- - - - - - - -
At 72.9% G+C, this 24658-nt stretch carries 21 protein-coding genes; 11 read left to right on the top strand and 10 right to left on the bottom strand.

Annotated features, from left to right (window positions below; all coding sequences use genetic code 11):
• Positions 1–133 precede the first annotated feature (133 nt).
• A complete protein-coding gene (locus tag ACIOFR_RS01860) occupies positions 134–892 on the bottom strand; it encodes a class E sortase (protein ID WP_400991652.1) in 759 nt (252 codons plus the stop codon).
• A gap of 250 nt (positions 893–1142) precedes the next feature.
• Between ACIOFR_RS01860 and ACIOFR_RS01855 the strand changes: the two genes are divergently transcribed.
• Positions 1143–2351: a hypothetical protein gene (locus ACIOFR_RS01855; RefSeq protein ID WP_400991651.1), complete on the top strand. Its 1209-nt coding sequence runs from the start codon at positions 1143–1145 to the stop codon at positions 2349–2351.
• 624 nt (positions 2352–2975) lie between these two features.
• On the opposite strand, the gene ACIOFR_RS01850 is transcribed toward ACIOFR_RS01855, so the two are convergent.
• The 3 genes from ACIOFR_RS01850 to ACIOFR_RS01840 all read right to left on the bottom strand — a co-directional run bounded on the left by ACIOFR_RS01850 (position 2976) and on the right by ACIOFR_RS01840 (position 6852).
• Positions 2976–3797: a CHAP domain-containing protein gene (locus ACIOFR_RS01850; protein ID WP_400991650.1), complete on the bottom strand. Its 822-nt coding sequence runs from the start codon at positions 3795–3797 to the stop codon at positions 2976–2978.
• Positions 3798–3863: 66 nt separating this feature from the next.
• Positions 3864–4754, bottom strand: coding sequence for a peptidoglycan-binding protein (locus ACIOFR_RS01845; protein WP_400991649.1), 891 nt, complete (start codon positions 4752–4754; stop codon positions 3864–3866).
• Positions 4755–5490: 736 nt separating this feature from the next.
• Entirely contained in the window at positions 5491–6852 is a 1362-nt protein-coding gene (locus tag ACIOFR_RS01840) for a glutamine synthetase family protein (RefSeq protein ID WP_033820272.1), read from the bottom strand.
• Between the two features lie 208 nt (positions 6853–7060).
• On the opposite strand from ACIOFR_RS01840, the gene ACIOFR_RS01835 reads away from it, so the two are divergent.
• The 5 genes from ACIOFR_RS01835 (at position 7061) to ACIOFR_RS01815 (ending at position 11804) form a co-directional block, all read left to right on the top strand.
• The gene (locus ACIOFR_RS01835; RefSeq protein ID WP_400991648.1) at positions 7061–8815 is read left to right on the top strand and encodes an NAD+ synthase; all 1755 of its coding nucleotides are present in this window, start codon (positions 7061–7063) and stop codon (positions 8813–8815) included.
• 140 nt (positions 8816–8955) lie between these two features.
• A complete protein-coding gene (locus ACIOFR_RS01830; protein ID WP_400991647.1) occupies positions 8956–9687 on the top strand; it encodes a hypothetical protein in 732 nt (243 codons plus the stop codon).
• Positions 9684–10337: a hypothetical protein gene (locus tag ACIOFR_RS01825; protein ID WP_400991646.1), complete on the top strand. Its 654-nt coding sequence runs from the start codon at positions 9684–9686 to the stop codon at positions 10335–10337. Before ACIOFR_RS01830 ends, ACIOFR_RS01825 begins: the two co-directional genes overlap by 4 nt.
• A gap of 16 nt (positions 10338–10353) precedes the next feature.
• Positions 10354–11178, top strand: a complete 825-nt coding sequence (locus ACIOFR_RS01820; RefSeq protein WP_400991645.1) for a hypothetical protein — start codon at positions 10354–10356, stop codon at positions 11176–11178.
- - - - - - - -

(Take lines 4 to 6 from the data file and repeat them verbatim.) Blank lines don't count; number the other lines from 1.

• A complete protein-coding gene (locus tag ACIOFR_RS01860) occupies positions 134–892 on the bottom strand; it encodes a class E sortase (protein ID WP_400991652.1) in 759 nt (252 codons plus the stop codon).
• A gap of 250 nt (positions 893–1142) precedes the next feature.
• Between ACIOFR_RS01860 and ACIOFR_RS01855 the strand changes: the two genes are divergently transcribed.